brochure is designed to educate both citizens and law enforcement about expectations
during a traffic stop. Understanding what is expected from both parties improves
communication, helps to reduce anxieties, and improves the publics understanding
about the need for traffic law enforcement. Improved communication is also the
first step in eliminating community-based divisiveness and creating community-based
partnerships. Building bridges to the community should occur one traffic stop
at a time.
things to remember:
- An average of three in
every ten Americans will be involved in an alcohol-related crash at some point
in their lives.
- The driving behaviors
associated with aggressive driving -- speeding, red light running, following
too closely, and others -- cause hundreds of crash-related deaths and thousands
of injuries each year.
- Lap/shoulder safety belts,
when used correctly, significantly reduce the risk of crash-related fatalities
- Traffic stops often result
in the identification of criminals who are suspected in other crimes.
To effectively address these
public health and safety issues, law enforcement agencies across the country
enforce traffic laws. Traffic law enforcement is a time proven method of:
- increasing pedestrian
safety, seat belt, child safety seat, and helmet use
- reducing the incidence
of impaired and aggressive driving
- increasing the apprehension
of dangerous criminals
However, in recent years,
the public has been made aware of incidents that have occurred between citizens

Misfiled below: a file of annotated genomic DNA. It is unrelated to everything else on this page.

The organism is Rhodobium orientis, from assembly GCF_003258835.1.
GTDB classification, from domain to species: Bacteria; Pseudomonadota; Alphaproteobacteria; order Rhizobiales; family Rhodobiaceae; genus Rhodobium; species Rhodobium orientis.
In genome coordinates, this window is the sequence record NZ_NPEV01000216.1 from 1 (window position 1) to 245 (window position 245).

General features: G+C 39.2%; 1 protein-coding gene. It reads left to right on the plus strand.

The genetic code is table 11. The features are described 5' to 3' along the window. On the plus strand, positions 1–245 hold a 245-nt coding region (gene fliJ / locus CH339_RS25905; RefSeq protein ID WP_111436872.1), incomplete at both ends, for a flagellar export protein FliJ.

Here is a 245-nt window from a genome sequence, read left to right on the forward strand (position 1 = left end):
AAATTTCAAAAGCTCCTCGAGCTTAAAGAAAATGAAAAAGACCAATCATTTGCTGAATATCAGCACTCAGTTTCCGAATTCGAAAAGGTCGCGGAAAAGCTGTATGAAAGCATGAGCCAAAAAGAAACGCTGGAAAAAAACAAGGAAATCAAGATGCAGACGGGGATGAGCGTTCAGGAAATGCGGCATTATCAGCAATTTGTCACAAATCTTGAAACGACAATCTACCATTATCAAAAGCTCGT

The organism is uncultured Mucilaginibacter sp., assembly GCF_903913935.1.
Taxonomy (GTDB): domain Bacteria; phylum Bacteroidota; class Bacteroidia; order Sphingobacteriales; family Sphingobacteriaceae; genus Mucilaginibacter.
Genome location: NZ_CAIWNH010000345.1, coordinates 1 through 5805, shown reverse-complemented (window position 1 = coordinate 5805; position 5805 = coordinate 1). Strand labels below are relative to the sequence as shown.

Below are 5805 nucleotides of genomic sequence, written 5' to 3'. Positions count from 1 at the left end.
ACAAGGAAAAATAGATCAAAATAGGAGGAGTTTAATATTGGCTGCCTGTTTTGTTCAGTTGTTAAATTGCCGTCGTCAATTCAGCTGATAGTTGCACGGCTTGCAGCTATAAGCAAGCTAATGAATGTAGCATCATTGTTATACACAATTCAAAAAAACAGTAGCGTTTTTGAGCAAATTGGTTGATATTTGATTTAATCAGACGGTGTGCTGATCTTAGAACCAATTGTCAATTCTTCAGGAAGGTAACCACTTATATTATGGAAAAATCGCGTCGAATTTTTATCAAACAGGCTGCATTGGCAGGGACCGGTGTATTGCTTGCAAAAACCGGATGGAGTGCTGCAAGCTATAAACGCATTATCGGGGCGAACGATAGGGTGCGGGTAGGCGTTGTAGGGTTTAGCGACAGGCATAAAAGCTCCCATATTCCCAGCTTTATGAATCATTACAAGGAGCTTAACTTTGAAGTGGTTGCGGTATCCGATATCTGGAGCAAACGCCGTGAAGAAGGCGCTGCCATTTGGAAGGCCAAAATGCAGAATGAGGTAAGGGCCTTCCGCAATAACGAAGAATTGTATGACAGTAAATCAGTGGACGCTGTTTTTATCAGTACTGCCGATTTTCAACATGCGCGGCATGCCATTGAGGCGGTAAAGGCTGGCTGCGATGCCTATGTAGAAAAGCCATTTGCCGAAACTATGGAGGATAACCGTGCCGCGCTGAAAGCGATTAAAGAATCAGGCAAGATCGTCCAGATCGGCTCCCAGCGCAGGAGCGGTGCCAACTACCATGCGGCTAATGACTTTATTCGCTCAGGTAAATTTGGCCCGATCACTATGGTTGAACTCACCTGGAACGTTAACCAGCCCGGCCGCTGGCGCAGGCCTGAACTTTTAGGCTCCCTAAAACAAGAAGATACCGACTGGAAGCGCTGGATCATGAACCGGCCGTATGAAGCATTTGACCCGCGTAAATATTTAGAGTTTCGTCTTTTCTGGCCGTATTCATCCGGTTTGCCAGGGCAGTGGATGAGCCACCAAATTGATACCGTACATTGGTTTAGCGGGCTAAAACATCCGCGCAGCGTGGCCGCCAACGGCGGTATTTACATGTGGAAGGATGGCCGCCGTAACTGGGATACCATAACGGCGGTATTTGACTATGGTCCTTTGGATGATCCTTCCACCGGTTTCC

and law enforcement during traffic stops. Most of these incidents were positive
and did much to advance the publics perception of law enforcement. Some
incidents were negative and disturbing, and created public mistrust.
you are a law enforcement officer, here are some ways to improve your traffic
- Invoke the Golden
Rule and treat the motorist the way you would like to be treated.
- State your name and identify
the law enforcement agency for which you work.
- Explain the reason for
the traffic stop, state the action you will take, and be prepared to answer
the motorists questions about the stop.
- If you are not in uniform,
or you are traveling in an unmarked vehicle, you must present identification
to the person you have stopped.
- Consider the traffic
stop environment. Some motorists may be uncomfortable stopping
in a deserted or badly lighted area, and may feel more comfortable if you
allow them to proceed to a more populated or better illuminated location.
However, always consider officer safety.
- Be courteous and firm
-- but flexible.
- Understand that a traffic
stop can be frightening experience for a motorist, and fear can bring out
a persons worst side.
- Try to find the positive
in the traffic stop. Use this opportunity to inform and educate.